Pregnancy and birth stories are amazing. It is a true wonder what a pregnant body goes through from conception to birth: a whole human being is made from scratch. Although I have always been in awe of pregnancy, I have never actually been pregnant. My main goal so far has been ‘nurturing a career,’ so a baby was this abstract idea in an unknown future. Until one day my husband brought up the “baby” topic. We looked at dates. We spent car rides going through baby names. And then suddenly it hit me: I was not prepared for it.
The first thing I hear from everyone is, of course: “there’s never a good time.” Maybe. But listening to people tell me to relax and go with the flow only made me more anxious. So I started my lists. And reading. There’s something about information, and knowing where to find it, that is very soothing to me. Also, spreadsheets. Ah! After months of intensive studying, I am convinced that “feeling prepared” will never happen, but having access to quality information did provide me with a greater sense of calm. Here is where I started preparing for pregnancy:
1) Fertility Awareness Method (FAM)
Honestly, I had no idea there were so many things I didn’t know about how my body actually works. Although the title can sound misleading, “Taking Charge of your Fertility” (by Toni Weschler), is a treatise on to how to interpret the stories our bodies tell us with each cycle. Did I mention there is a chart involved?! Yes. Tracking different variables in my cycles helped me see it as a health indicator rather than a burden.
2) Genetic testing
Genetic testing still sounds very sci-fi to me… Anyway. There is one item that I felt like I needed to test “just in case.” Women with certain MTHFR gene variations cannot process B vitamins efficiently, which can result in a variety of issues, from having a hard time conceiving, to preeclampsia, or neural tube defects in the developing baby… Your Health Care Provider might be able to test it, and it might be covered by your health insurance. The other alternative is to test independently, my suggestion is 23andme. This study published on PNAS found that supplementing has the potential to prevent these issues. Here is a post by Nicole Jardim explaining the different variations in a very clear way. Which brings me to the next item, prenatal multivitamins.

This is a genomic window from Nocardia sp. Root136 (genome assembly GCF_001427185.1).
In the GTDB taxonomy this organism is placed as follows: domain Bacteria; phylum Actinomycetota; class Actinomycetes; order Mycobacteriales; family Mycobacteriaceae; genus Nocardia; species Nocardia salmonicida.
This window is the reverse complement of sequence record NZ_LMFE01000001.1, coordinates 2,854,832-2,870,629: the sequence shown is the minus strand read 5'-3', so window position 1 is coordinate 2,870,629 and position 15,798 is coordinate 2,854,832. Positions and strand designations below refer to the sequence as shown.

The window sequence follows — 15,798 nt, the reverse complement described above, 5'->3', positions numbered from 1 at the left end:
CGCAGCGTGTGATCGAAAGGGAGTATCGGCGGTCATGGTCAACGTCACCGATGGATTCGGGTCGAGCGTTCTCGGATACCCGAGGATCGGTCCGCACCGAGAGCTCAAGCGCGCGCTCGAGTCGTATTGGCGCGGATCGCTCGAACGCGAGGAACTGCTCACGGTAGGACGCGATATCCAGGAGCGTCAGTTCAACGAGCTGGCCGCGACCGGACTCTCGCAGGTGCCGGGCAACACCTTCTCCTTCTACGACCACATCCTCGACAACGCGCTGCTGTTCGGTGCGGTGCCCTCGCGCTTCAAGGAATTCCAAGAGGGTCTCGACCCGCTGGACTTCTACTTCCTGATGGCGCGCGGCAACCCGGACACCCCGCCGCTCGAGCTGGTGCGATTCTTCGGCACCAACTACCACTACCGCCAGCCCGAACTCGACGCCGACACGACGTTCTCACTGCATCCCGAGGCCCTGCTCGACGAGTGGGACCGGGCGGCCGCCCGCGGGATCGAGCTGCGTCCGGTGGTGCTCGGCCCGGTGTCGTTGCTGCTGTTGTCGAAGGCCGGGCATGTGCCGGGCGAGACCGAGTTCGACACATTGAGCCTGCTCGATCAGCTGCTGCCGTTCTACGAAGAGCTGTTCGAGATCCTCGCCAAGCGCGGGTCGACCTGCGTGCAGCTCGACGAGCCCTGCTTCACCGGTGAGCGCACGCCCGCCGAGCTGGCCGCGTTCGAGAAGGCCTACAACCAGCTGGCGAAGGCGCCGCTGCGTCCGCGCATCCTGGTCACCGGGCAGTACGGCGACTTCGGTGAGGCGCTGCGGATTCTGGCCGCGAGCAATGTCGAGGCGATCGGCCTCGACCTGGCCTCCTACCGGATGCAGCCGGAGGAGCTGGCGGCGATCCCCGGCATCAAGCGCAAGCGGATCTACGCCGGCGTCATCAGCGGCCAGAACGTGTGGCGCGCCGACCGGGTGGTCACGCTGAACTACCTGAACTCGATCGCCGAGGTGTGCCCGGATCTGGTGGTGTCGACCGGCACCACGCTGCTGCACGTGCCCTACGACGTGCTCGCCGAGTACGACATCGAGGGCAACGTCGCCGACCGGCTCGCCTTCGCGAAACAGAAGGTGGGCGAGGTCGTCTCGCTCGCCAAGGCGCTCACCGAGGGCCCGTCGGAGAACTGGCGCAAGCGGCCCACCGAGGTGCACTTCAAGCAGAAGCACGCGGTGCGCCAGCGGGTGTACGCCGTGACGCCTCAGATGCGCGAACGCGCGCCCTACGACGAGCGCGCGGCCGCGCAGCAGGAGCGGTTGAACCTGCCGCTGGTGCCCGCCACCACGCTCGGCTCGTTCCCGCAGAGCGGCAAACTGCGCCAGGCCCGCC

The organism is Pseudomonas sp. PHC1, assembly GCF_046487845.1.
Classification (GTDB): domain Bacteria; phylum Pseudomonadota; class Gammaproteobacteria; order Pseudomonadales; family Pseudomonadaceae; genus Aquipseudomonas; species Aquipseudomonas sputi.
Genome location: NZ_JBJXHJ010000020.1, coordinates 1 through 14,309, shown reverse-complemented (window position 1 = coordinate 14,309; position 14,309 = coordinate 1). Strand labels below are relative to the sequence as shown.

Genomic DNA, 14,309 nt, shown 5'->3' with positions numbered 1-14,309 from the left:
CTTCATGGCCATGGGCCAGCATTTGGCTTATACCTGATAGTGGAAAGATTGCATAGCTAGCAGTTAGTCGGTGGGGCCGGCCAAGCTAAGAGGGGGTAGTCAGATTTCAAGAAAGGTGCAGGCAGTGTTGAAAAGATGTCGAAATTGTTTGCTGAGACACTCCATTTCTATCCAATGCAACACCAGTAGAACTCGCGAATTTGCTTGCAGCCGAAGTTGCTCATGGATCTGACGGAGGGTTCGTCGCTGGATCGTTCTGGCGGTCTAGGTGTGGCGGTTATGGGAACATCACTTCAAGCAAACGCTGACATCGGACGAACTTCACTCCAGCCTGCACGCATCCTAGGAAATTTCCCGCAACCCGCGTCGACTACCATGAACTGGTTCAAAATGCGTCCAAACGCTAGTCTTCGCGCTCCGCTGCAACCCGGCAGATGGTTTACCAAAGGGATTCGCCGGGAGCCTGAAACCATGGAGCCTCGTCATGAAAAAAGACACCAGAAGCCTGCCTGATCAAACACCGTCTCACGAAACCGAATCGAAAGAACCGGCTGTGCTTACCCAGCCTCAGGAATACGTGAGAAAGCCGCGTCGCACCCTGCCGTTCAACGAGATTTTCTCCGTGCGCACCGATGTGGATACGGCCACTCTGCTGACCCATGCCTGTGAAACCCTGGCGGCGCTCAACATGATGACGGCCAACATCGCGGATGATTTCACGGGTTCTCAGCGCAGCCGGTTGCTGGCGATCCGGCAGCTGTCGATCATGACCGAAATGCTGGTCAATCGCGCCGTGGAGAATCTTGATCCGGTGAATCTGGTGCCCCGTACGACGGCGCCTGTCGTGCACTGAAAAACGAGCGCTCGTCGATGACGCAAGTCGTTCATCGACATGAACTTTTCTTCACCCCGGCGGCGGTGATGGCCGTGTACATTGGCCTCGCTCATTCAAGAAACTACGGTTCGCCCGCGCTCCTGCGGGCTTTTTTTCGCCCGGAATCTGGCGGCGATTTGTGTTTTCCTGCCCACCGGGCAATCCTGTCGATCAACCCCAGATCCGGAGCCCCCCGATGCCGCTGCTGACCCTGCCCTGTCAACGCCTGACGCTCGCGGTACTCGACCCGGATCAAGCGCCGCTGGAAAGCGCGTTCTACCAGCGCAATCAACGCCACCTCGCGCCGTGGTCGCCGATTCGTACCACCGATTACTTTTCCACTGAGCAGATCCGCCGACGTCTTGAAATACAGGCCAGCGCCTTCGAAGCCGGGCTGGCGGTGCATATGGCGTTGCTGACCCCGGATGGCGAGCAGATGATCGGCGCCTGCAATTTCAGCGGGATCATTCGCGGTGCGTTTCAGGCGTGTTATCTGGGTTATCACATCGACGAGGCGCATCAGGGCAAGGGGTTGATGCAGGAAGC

3) Prenatal Multivitamin
There are SO MANY options. SO. MANY. Nutrition is very complex, and there’s really no “one size fits all”. Nonetheless, without consulting a nutritionist I was able to narrow down my search. My process involved:
– Figuring out the macros and micros in what I normally eat (I used the Wholesome app)
– Creating a spreadsheet to compare adequate pregnancy intake versus different prenatal formulas
– Understanding vitamin interactions (Linus Pauling Institute is a wonderful resource)
– Third-party certified (Good resources: National Sanitary Foundation [NSF]; LabDoor)
Changing your diet is hard. Not only because junk food is delicious, but also because it’s a social activity. On top of that, there’s so much confusing information, that I feel like just eating pizza all day, all night, and calling it good. Then you add pregnancy to nutrition and no one can agree. I did find one book that was very illuminating and had tons of scientific research backing it up: “Real food for Pregnancy“, by Lily Nichols. Reading it definitely made me eat more avocados.
Modernity is awesome in so many ways, but it also exposes us to a lot of stuff that is toxic to our bodies. The liver is a superstar that works relentlessly to keep us out of harm’s way, but if we constantly feed it more toxins, things can start to go astray. Creating a human from scratch is no joke, so I want to give my body the best opportunity I can to be at an efficient status. There are two main courses of action: minimize exposure and detoxify. “Real Food for Pregnancy” goes through items that should be avoided, and I have found it to be a fantastic resource, to begin with. From extensively listening to Rhonda Patrick, Ph.D., I tweaked my routine to include: exercise every day, sauna 3 times per week (sauna is not recommended at or after ovulation / if you are pregnant), doing breathing exercises in the morning or when I start to feel anxious, and 5 minutes meditation.
6) Good sleep
Recently, I became aware of the research of Matthew Walker, Ph.D. on sleep. His book, “Why we sleep,” is remarkable, and makes the case for why sleep is fundamental to our health. In fact, Walker calls it nature’s free healthcare. It might seem sometimes that sleep is a luxury, but it isn’t: sleep is a bare necessity, and there is no way to make up for lost sleep. My efforts to create a sleep routine included reducing or eliminating light sources after sunset, banning TV from pre-sleep, taking a hot shower right before bed, wearing a sleep mask to sleep, and not sleeping on a full stomach. It took time to get my body used to sleeping and waking at regular times, but it made a world of difference.